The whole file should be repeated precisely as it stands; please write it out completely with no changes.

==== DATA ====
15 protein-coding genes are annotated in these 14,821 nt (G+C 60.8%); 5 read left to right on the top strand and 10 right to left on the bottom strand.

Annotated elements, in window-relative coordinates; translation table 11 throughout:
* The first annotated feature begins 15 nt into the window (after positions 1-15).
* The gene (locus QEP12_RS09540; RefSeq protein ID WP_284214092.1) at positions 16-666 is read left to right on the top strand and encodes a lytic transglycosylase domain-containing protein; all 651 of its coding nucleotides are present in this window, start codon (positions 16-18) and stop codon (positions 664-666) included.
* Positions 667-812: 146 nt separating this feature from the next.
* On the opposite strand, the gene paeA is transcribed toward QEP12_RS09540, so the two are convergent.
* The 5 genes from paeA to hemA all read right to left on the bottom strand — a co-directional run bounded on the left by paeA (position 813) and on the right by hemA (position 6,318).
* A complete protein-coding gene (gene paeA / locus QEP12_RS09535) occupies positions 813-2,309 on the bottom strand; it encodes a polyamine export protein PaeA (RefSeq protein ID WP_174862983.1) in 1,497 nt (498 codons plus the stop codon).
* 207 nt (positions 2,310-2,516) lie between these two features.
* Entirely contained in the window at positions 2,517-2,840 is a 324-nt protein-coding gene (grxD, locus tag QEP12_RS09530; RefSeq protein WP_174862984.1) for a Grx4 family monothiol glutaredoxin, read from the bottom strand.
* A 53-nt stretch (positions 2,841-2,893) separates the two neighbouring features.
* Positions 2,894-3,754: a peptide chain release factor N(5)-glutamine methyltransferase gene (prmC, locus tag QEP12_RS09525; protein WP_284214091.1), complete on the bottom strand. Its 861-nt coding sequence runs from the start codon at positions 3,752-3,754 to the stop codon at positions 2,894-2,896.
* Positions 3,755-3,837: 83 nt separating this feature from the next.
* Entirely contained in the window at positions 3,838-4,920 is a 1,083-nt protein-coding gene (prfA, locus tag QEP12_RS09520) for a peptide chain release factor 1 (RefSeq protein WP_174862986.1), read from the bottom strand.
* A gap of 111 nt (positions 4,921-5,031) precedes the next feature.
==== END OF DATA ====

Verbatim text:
15 protein-coding genes are annotated in these 14,821 nt (G+C 60.8%); 5 read left to right on the top strand and 10 right to left on the bottom strand.

Annotated elements, in window-relative coordinates; translation table 11 throughout:
* The first annotated feature begins 15 nt into the window (after positions 1-15).
* The gene (locus QEP12_RS09540; RefSeq protein ID WP_284214092.1) at positions 16-666 is read left to right on the top strand and encodes a lytic transglycosylase domain-containing protein; all 651 of its coding nucleotides are present in this window, start codon (positions 16-18) and stop codon (positions 664-666) included.
* Positions 667-812: 146 nt separating this feature from the next.
* On the opposite strand, the gene paeA is transcribed toward QEP12_RS09540, so the two are convergent.
* The 5 genes from paeA to hemA all read right to left on the bottom strand — a co-directional run bounded on the left by paeA (position 813) and on the right by hemA (position 6,318).
* A complete protein-coding gene (gene paeA / locus QEP12_RS09535) occupies positions 813-2,309 on the bottom strand; it encodes a polyamine export protein PaeA (RefSeq protein ID WP_174862983.1) in 1,497 nt (498 codons plus the stop codon).
* 207 nt (positions 2,310-2,516) lie between these two features.
* Entirely contained in the window at positions 2,517-2,840 is a 324-nt protein-coding gene (grxD, locus tag QEP12_RS09530; RefSeq protein WP_174862984.1) for a Grx4 family monothiol glutaredoxin, read from the bottom strand.
* A 53-nt stretch (positions 2,841-2,893) separates the two neighbouring features.
* Positions 2,894-3,754: a peptide chain release factor N(5)-glutamine methyltransferase gene (prmC, locus tag QEP12_RS09525; protein WP_284214091.1), complete on the bottom strand. Its 861-nt coding sequence runs from the start codon at positions 3,752-3,754 to the stop codon at positions 2,894-2,896.
* Positions 3,755-3,837: 83 nt separating this feature from the next.
* Entirely contained in the window at positions 3,838-4,920 is a 1,083-nt protein-coding gene (prfA, locus tag QEP12_RS09520) for a peptide chain release factor 1 (RefSeq protein WP_174862986.1), read from the bottom strand.
* A gap of 111 nt (positions 4,921-5,031) precedes the next feature.